BristolCon Artist Shoutout #1: Talis Kimberley

BristolCon laid on entertainment for the die-hards that wouldn't leave after the Con closed, and we were extremely lucky that said entertainment was provided by Talis, ably abetted by by Chantelle Smith on vocals and Simon Fairbourn (I believe) playing so many instruments it was almost surreal.

I love Talis is informal style. I hope she wont be offended if I say it the very unpolished nature of her performance that makes it so immediate and personal - and I mean personal in the sense that you get to feel she is playing for you, not just as a gig. It was wonderful, and I still have the refrain of the Plastic Spoon song earworming me days after.

Simon played (not simultaneously) Oboe, bass acoustic guitar, penny whistle and trumpet. Thinking about it, I'm lying; he did play both guitar and penny whistle sort of at the same time. Credit where its due after all. I have to admit (having been accused of assault with intent on a guitar myself), I enjoyed watching Simon play almost as much as I enjoyed listening to Talis and Chantelle.

So there you have it. Swindon based, www.talis.net for more info, being listened to even as I type this. Go see her if you get a chance, or buy an album if you like really personal folk. And I haven't even mentioned the knitting.

And if you folks ever see this - thanks again :)


BristolCon, how many ways do I love thee?

Well that was a wonderful surprise. Let me start by saying that the BristolCon team should be on the honours list, or up for a Nobel, or something. A huge thank you to all of the people who worked so hard to put it all togather and make it the best Con I've been to this year (fx: thunderous round of applause, wolf whistles, etc)

See, I'm actually torn as to whether I should tell people how good it was. Kind of like when you find a quiet, relaxing, untouched greek island; you want to tell everybody how great it was, but you dont want to give away the location. BristolCon is a bit like that in that what makes it work is its size, and the fact that its a single day. I do worry that if it gets too successful, it will lose that loverly 'small con' feel.

And, of course, they gave me my first 'Guest' status and my first Panel (where, I am told, I 'did all right' with which I am content :) )

I spent so much time catching up with good friends, and making new ones, I actually didn't get to go to many panels, but that was part of the joy. There was enough space set aside for socialising (and free tea and coffee) that it never felt as though I should be worrying about too much else.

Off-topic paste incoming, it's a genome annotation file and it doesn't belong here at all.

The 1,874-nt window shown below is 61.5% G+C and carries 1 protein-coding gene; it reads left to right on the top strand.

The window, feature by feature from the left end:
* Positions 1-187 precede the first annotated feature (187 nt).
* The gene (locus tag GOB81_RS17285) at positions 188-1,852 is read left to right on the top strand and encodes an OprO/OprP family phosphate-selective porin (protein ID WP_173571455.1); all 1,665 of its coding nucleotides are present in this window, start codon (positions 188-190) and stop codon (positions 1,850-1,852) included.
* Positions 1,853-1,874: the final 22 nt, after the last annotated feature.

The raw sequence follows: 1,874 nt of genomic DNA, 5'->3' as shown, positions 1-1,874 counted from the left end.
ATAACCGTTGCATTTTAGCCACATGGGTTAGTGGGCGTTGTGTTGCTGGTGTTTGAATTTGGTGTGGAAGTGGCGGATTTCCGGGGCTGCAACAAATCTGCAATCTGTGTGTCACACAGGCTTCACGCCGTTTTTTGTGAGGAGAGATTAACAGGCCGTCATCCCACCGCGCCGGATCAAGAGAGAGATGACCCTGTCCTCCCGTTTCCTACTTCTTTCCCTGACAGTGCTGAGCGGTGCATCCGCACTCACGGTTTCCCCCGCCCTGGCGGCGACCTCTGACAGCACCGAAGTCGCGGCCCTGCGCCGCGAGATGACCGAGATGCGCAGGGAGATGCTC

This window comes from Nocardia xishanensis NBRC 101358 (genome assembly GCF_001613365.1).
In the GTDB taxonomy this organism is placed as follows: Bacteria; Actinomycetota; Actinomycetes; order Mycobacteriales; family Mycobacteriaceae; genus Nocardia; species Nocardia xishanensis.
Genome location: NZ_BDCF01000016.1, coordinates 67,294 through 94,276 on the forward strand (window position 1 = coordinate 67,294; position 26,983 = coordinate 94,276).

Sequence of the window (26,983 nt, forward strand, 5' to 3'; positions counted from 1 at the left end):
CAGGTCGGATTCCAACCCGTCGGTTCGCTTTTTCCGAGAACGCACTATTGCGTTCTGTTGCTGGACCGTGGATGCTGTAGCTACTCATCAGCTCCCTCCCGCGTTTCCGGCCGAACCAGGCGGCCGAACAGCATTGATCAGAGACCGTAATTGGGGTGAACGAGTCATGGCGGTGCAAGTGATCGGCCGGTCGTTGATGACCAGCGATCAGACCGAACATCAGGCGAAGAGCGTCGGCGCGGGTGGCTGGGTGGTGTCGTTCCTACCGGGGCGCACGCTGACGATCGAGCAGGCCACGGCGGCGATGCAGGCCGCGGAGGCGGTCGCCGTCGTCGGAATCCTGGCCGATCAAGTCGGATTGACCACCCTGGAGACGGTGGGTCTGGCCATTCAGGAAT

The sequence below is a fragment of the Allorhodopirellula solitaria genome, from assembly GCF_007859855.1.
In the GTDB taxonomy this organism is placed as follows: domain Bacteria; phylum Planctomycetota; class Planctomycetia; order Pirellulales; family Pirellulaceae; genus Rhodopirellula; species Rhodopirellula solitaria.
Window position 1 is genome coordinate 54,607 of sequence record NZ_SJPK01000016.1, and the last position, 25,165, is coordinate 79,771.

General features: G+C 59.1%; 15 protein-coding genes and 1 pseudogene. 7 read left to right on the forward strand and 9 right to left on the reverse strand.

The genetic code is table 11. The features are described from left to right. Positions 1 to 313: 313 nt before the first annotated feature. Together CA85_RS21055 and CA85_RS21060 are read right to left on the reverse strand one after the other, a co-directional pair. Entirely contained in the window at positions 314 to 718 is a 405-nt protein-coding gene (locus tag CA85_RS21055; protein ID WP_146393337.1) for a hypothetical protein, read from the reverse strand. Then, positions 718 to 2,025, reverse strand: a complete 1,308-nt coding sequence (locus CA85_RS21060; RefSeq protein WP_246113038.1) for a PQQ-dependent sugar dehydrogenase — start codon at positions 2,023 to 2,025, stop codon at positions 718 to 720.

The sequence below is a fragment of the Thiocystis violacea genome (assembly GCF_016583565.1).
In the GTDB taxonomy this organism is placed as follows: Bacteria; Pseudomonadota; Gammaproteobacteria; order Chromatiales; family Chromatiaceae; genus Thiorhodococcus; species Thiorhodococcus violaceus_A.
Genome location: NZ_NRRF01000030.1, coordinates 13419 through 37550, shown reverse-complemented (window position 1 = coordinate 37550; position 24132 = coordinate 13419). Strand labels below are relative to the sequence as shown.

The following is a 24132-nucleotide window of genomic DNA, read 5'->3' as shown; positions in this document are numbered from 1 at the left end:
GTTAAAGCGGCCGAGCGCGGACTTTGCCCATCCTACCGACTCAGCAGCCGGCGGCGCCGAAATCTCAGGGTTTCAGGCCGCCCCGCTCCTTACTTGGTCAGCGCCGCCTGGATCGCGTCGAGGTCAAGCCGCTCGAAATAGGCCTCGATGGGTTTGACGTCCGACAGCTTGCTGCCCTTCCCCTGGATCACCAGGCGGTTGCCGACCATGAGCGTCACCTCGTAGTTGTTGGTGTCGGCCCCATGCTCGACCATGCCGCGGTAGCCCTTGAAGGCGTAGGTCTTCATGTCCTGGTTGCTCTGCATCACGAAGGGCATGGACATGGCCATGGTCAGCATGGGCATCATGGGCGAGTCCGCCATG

There will be a few more posts over the next couple of days about some of the new people I met, but I wanted to get this out while it was fresh in my mind. Thanks again, BristolCon


The cost of 'free' speech

This article on the BBC's website today tells the tale of an individual who thought it was appropriate to celebrate the deliberate and merciless deaths of two female police officers responding to what they thought was a follow up to a burglary call.

Barry Thew was arrested for wearing the T-shirt, then sentenced to four months for a public order offence, to which he pleaded guilty. I suppose we must give him credit for that. I suppose we must also cut the man some slack and consider he may have come from a disadvantaged background, or had had previous unfavourable dealings with the police. I'm not sure that excuses him from wearing a slogan so crass and disgusting.

However this case brings up an awkward discussion on the right to free speech. The man, however disgusting, had an opinion, however foul, and stated it. I happen not to agree with him, but I'll bet there are others who do.

But what about the off-colour joke made too soon after a disaster (Matthew Jones, jailed), or the anguish of an outraged fan that comes out in a distressing text? The man who texted that Tom Daley's deceased father would be disappointed in his Olympic performance was also beaten up by the authorities (although not charged), both using a rusty part of the Misuse of Telecommunications legislation. I very much doubt I would get the same prompt service from the police if someone started to troll me here.

Free speech has never been free; there has always been a cost to using it. Whether that cost has been the disapproval of ones peers who disagree, or the cost of taking a moment to consider if what you are about to say actually enriches us all, it is still a cost. I'm just not sure if the cost should be determined by the police and the CPS.


Another first...

I shall be going to BristolCon next weekend. I was born in Bristol, and left there when I was only 16 to seek my fortunes in London.

BristolCon has a great reputation already, so its really nice to be able to go to a Con in my home town.

Then things started to get better; very kindly the organisers put me on the Guest list, rather then just the member list - and then yesterday I found I've been invited to take part in my first ever Con panel. Quite appropriately, its on keeping oneself out of too many confrontations online.

I am really excited about this, and will have to work extra hard to keep my foot out of my mouth :)


YA Convention, Anybody?

Whilst at Fantasy Con this year I had a chat with a YA publisher and was utterly delighted to find out that she was considering putting together a convention, in the UK, to promote Young Adult entertainment.

Now I know there's a 'whose interested' gone out, but I'm not sure how wide the circulation is meant to be, so I'm not going to name names.

However, if you have an interest in seeing such a thing happen, make a comment or mail me and I will pass all the comments along.

I think this is long overdue - but its going to be a real challenge to put together. Please support the idea if you are a YA author, or if you are involved with YA publishing or media.